he Group of Ministers (GoM), which has been set up to take a relook at print media policies, would focus on the definition of 'news and current affairs publications' and 'specialty/technical journals', according to sources in the government. Quite a few print media applications, either seeking foreign investment or permission to publish, are pending with the government as there's no clarity on what constitutes news and current affairs and what does not. As an industry insider pointed out, even a cricket publication could fall under 'news and current affairs' as the game often hits the front page of newspapers. Frequency of a publication, its subject matter and branding are among the factors to be considered, while fixing the definition of ?news and current affairs?.
Why does this matter? Because the press law limits the amount of foreign investment in news publications to a greater extent than in specialty and technical journals:
Currently, 'news and current affairs' publications are allowed up to 26% of foreign direct investment (FDI), while specialty/technical journals can have a maximum of 74% foreign investment.
This is common elsewhere in the world. In Brazil, for example, no news outlets can be supported by foreign investment since the days of the Estado Novo.
Also, foreign newspapers are not allowed to be published from India, irrespective of whether a venture has any FDI or not. For instance, Cybermedia had applied to the government last year to publish BusinessWeek from India in a modified format. When contacted, Cyber-media chairman-cum-managing director Pradeep Gupta told FE, "We applied under specialty journal category". Cybermedia-Business-Week plan is to bring out a monthly with 60 to 70% international content. (As per current syndication rules, no Indian publication can have more than 7.5% of international content under automatic clearance. For anything beyond that, one needs to take government permission.) The product is likely to be priced in the range of Rs 50 to 70, Mr Gupta said. The news-stand price of the American weekly magazine, Business-Week, in India is Rs 120. Cybermedia case is likely to be referred to GoM, it is learnt. Among others, Bennett Coleman's application for publishing Wall Street Journal may also be taken up by GoM.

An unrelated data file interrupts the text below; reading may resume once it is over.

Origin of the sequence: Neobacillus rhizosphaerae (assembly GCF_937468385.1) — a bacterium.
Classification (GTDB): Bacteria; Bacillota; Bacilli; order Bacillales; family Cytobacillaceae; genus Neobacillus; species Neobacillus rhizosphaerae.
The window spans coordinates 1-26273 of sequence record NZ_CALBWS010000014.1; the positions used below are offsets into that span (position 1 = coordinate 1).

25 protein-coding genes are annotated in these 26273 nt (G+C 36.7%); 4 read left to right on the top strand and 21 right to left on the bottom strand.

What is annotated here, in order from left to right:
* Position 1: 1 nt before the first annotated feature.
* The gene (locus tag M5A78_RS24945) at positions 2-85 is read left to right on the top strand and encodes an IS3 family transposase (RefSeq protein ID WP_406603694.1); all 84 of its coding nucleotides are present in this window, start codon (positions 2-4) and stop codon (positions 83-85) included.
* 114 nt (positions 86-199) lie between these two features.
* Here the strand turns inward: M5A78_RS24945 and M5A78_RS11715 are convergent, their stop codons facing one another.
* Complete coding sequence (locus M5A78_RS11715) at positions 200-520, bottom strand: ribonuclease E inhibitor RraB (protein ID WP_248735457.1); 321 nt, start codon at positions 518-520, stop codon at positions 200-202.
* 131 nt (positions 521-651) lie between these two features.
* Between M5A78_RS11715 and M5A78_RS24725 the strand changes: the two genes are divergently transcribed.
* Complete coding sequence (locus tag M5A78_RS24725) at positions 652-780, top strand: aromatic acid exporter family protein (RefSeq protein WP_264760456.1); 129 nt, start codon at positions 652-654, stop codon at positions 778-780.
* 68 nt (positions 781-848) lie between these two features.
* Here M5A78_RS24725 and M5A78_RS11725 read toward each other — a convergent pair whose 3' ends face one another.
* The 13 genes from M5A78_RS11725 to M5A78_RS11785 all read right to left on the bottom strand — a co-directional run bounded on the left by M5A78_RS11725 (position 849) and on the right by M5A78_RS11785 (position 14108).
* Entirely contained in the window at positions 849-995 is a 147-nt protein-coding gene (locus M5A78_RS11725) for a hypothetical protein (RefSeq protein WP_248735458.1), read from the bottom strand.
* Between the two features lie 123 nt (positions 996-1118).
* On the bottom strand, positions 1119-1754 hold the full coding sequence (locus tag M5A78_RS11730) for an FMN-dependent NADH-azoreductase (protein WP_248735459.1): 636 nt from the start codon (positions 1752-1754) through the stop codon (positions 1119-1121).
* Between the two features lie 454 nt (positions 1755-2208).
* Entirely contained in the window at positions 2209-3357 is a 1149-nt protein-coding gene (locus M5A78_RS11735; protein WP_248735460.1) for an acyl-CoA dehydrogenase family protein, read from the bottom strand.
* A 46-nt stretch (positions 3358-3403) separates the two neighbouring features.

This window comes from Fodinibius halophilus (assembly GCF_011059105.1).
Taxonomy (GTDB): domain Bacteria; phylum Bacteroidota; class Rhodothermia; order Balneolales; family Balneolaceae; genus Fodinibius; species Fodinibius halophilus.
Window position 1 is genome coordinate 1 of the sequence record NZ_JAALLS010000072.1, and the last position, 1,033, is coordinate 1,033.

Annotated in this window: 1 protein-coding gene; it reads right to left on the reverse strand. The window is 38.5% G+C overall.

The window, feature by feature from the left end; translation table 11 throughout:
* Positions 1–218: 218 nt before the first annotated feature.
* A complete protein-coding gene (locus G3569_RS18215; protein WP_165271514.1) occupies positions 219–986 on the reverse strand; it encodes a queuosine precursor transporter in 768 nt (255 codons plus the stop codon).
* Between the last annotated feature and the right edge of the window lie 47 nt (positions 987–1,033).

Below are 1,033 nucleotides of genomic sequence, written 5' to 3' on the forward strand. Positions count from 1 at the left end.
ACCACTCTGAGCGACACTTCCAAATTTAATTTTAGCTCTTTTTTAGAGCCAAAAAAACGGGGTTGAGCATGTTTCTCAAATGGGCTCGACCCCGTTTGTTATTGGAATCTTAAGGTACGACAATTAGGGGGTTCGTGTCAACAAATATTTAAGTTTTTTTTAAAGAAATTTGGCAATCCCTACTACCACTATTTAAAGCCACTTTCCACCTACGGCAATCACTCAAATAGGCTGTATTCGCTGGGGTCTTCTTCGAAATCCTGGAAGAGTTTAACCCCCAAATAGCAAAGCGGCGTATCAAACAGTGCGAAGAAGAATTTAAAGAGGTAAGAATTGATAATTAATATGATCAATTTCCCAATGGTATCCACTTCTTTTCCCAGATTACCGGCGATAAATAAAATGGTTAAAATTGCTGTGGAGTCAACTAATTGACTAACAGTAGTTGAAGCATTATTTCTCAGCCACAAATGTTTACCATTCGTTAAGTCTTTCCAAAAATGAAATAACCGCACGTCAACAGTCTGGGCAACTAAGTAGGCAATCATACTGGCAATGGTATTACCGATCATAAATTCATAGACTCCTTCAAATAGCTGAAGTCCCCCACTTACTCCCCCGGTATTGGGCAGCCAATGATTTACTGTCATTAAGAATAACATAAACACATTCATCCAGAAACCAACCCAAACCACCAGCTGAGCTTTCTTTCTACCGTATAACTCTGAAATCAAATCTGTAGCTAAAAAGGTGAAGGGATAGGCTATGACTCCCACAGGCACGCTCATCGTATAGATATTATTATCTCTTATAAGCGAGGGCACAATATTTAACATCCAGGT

Imagine if a company like German magazine giant Bertelsmann (parent of Gruner + Jahr)--or the NEWS Corporation, prior to its Delaware reincorporation reincarnation--were subject to this kind of regulation here. Is there undue foreign influence in National Geographic and Fast Company? Are we being subjected to Old Europe propaganda in Family Circle? Didn't you hear that Bush campaign spokesman say recently on TV that "France is our enemy"? Should we force Vivendi to shed Universal, lest it corrupt our youth with Gallic anti-what we stand for in its summer comedies and costume epics?